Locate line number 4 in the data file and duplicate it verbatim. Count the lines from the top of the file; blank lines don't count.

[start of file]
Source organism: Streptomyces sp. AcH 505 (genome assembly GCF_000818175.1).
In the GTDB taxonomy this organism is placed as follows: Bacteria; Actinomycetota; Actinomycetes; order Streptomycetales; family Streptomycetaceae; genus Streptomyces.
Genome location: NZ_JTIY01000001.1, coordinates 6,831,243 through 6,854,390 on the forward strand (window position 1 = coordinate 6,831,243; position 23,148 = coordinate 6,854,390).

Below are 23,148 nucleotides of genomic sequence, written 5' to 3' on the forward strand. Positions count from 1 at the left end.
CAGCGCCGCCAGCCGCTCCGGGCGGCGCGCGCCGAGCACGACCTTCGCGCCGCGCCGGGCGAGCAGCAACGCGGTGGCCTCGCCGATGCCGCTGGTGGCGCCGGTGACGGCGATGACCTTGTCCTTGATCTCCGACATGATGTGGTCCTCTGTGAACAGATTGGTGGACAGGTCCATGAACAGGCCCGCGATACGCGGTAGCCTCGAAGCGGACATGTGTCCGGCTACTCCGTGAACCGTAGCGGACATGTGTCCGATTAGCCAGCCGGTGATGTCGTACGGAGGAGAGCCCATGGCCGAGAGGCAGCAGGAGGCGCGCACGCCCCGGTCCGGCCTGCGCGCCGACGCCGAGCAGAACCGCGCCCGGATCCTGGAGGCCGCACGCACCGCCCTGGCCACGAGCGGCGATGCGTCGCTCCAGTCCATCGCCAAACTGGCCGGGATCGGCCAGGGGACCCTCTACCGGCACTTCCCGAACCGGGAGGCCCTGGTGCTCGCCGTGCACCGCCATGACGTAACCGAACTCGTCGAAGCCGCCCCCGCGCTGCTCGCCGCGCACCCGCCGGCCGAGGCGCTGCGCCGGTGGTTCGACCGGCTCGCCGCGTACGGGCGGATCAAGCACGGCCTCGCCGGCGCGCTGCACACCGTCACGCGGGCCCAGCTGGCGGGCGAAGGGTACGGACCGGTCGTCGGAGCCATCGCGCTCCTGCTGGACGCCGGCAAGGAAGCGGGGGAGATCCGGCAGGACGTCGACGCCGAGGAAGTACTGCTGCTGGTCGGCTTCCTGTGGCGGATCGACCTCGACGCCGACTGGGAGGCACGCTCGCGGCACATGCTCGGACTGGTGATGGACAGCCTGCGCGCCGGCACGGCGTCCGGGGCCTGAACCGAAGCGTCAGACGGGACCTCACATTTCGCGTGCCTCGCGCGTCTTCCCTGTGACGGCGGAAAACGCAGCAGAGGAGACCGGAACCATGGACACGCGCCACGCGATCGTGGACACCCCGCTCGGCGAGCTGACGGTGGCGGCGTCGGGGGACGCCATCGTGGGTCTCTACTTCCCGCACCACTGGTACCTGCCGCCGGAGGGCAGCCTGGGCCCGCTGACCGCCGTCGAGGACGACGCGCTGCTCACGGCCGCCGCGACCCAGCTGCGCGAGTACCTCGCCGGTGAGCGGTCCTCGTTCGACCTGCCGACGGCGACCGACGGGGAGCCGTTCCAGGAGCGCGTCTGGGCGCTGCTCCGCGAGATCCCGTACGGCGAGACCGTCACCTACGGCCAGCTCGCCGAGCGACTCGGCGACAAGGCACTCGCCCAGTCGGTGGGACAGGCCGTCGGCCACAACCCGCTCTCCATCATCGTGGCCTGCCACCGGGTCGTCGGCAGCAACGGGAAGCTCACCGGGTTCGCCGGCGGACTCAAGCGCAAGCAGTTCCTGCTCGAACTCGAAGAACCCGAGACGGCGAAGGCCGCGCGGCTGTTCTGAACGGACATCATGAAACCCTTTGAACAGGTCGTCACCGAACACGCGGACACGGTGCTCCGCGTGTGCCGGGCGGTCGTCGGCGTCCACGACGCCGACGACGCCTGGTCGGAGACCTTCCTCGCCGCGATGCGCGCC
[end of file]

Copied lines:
Below are 23,148 nucleotides of genomic sequence, written 5' to 3' on the forward strand. Positions count from 1 at the left end.